Problem with a sum

1. Mar 20, 2004

eljose79

we know from basic number theory that

Sum(1,x)1=[x] being [x] the integer part of x

my problem is when we have the formula

Sum(1,x)?=[Ax+b] being A and b arbitrary constant .. then

?=[ax+b]/[x] or not?..thanks.

2. Mar 20, 2004

matt grime

Erm, when you sum(1,x)1

do you mean:

$$\sum_1^x1$$

cos if you do then it is assumed that x is an integer. It doesn't make sense to talk of the sum from 1 to pi, say, of a series - what is the indexing set that you're summing over?

3. Mar 20, 2004

eljose79

Yes Matt this is the definition i make.
I took this definition from a math book but let,s suppose x is an integer so fgor general a nad b [ax+b] is not but my problem is to get the function so

Sum(1,x)g(n)=[ax+b] x is an integer now i think g(x) is g(x,n)=[ax+b] but i am not sure.

4. Mar 20, 2004

matt grime

Stating g(n)=[ax+b] is saying that the n'th term in the series is independent of n, so you might just be adding up a number [ax+b], some number of times, possible [x] but i'm not sure. You should cleary state what the index set of the sum is and what the terms of the sum are.

It could be read as saying that you want to know if there is nice formula for

$$\sum_{x=1}^{n}[ax+b]$$

for a and b some real numbers.

Off the top of my head I know of no nice way of doing it, other than working it out. Floor is not a great function: it would be nice if [u+v]=+[v] but it doesn't (let u=v=1/2). It would be nice if [rs]=[r] but that isnt' true either (r=2 s=1/2)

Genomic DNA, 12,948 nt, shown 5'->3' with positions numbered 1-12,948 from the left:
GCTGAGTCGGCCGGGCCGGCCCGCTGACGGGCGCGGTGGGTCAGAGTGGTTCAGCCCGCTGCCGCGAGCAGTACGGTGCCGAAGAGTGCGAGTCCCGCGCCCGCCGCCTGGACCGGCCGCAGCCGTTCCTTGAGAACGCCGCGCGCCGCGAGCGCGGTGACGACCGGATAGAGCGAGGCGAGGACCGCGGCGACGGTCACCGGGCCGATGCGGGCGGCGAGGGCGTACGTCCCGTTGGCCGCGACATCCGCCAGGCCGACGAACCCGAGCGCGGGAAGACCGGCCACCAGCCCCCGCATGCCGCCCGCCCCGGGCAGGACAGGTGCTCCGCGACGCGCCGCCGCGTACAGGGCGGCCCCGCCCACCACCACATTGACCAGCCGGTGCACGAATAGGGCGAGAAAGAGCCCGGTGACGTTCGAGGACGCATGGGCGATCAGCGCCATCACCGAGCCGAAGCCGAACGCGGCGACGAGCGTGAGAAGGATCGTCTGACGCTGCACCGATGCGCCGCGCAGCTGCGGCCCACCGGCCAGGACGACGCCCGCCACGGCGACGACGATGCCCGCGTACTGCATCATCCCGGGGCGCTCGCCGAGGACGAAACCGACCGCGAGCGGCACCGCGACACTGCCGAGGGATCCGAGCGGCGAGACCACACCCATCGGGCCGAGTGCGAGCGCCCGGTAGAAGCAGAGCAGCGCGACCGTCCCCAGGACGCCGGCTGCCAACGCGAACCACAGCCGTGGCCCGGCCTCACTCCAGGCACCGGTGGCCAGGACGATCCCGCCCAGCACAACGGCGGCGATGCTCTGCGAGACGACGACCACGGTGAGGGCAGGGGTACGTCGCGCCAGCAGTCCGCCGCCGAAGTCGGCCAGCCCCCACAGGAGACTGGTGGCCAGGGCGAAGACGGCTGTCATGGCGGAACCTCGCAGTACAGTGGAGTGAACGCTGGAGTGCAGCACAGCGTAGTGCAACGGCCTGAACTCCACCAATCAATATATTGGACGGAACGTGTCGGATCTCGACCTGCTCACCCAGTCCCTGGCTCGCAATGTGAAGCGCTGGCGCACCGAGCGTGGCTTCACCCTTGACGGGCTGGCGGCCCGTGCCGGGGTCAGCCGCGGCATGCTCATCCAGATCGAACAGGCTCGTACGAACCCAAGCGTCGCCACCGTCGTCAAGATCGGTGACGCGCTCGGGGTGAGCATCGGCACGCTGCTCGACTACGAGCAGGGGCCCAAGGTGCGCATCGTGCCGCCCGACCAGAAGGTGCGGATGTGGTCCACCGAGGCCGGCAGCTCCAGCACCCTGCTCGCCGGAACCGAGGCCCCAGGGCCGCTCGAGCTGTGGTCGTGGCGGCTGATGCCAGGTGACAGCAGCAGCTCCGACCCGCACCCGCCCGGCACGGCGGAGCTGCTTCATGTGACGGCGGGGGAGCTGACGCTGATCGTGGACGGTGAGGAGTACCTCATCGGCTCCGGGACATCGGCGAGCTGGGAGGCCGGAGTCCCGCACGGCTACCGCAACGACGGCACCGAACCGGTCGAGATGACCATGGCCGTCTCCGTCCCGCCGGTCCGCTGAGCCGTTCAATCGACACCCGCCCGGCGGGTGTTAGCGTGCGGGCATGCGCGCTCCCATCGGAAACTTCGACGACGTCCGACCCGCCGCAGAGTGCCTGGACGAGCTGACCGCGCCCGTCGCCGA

Or it could be you want

$$\sum_{n=1}^{[x]}[ax+b]$$

which would be [x][ax+b]

The latter is closer to what you wrote I think

5. Mar 20, 2004

eljose79

My problemdeals with euler,s sum identity:

Sum(1,x)f(n)=f(x)[x]-f(1)-Int(1,x)[x]f(x)dx

where the comma means differentiation..now i would like to have a similar identity but with the function [ax+b], in fact using Abel,s summ formula

Sum(1,x)a(n)f(n)=[ax+b]f(x)-[a+b]f(1)-Int(1,x)[ax+b]f(x)dx now the problem is to get the a(n) so
Sum(1,x)a(n)=[ax+b]

6. Mar 20, 2004

matt grime

for future reference and clarity, always state what the index set is, ie sum(n=1,[x])

and you want the sum(n=1,[x])a(n) to be equal to [ax+b] ?

Your short hand confused me, I thought you wanted a(n)=[ax+b] which didn't make sense to me, but that part was me being dense.

Note: you really ought to have [x] in the limits if x is not an integer, which is not me being dense.

In that case defining a(n) = [ax+b]/[x] will give you the required sum, cos you're just adding up a constant [x] times, where the a's on either side are unrelated, of course.

Bad notation is the bane of mathematics